Here’s how UT researchers are improving 360 technology

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Photo Credit: Steph Sonik | Daily Texan Staff

UT computer vision researchers are working to improve 360 technology. 

Using 360 technology, virtual reality headsets and 360 videos allow people to view spaces as if they were present. In a 360 video, content is recorded in every direction, and it is easy to miss what’s most important. Yu-Chuan Su, a computer science graduate student, is working to improve navigation in 360 videos.

“The Youtube interface allows you to drag your phone screen to look around in the video,” Su said. “Our experience is that this interface is kind of awkward, and it can be difficult to find the right thing to look at.”

Su’s research focuses on using algorithms to train computer systems to identify the most interesting direction to watch a 360 video.

“Instead of letting users start with a random orientation in the video, we are trying to provide a viewpoint in the video that looks like something other people will be interested in,” Su said.

This algorithm can be used to help uploaders choose the starting viewpoint for their 360 videos, Su said.

“On Facebook, users can provide manual annotations about where viewers should watch during the 360 video, and our algorithm can provide a starting point for this,” Su said. “If the user doesn’t have time to provide the annotation, our algorithm can provide it automatically.”

Bo Xiong, a computer science graduate student, is trying to find better ways to visualize 360 images and videos with cubemapping, a common technique that uses a six-faced cube to view a 360 image. A 360 image is projected onto the faces of the cube to create a 2D version of the 360 image. However, distortions can occur during that process. 

 

“If you project one part of an object onto one face of the cube and the other part onto another face, when you unfold the cubemap, you will see that one object is projected in different parts, and that will introduce some distortion,” Xiong said.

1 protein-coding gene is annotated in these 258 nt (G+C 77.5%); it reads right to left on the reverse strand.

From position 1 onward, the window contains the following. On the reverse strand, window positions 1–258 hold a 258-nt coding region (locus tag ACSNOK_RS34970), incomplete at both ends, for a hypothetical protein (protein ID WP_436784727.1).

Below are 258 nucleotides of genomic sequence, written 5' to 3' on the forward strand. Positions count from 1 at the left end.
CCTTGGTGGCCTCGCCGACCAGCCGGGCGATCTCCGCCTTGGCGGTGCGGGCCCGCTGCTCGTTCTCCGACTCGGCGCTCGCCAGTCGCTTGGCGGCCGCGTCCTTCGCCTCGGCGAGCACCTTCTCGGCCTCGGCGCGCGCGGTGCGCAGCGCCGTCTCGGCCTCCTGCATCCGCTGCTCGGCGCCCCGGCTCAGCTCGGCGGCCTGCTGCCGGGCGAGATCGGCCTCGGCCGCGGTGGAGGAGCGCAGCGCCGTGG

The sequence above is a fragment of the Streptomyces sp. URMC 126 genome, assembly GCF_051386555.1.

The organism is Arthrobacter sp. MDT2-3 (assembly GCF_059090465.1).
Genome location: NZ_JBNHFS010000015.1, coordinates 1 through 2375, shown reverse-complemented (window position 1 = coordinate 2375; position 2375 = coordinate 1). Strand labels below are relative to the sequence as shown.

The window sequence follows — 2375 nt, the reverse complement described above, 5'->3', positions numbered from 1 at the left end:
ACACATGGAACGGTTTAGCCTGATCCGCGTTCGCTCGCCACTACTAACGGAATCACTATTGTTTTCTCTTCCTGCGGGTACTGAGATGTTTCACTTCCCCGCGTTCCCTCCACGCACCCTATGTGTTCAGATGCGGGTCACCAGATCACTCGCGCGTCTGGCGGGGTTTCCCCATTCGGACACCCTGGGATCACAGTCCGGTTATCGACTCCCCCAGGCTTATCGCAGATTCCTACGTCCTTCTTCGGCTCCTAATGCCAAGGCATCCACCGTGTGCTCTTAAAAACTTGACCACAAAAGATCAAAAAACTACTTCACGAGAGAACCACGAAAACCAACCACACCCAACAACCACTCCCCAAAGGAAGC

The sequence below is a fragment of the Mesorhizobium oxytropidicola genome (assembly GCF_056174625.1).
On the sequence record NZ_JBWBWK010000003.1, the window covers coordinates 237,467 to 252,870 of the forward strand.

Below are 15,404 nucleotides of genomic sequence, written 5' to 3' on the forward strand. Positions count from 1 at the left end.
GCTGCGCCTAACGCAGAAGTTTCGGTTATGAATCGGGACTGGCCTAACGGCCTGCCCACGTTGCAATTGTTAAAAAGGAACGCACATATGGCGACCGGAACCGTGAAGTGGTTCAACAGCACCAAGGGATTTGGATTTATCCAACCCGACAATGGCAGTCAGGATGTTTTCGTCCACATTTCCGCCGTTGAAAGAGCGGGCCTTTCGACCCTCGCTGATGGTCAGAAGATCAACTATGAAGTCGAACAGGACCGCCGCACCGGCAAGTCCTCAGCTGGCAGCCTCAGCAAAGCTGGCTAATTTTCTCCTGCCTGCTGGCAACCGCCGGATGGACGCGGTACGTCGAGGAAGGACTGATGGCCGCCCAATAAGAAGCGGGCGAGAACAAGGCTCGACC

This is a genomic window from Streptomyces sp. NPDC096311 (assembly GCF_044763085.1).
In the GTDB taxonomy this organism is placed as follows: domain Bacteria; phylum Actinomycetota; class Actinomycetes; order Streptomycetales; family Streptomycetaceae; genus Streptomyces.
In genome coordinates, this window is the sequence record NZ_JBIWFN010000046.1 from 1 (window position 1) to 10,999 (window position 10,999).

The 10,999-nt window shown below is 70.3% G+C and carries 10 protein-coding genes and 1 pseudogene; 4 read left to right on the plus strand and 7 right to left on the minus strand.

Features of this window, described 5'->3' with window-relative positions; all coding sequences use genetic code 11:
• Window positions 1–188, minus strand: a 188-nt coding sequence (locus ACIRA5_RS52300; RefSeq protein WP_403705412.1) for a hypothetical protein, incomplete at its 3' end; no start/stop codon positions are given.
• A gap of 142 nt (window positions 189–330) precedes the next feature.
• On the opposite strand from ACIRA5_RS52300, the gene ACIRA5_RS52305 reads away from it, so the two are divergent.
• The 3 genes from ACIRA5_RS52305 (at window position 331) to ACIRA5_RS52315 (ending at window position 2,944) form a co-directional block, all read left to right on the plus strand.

Xiong’s research seeks to automatically orient the cube, so important images of a 360 video are always placed on the same face and aren’t subject to distortions.

“Cubemap is a common way to visualize 360 videos and images, and our method provides an automatic way to visualize so that distortion is not on the important object but on the unimportant objects, like backgrounds,” Xiong said.

Santhosh Ramakrishnan, a computer science graduate student, is also using this 360 technology to train robotic cameras to navigate and gather information on a 3D space.

“You can just think of this as a robot moving around in the real world, except it’s staying in one spot and able to look around,” Saravanan said. “The question is, how should the robot actually look around in this 360 image so that it can gather useful information about the 360 capture?”

Saravanan said using 360 technology is a useful way to train robots how to identify the main parts of a 360 image.

“360 research is very interesting because it helps simulate how a robot can move around the real world without actually having a robot moving around in the real world,” Saravanan said. “Given that you have data about the 360 scene around you, you can figure out how an agent would move around in this particular world of its own.”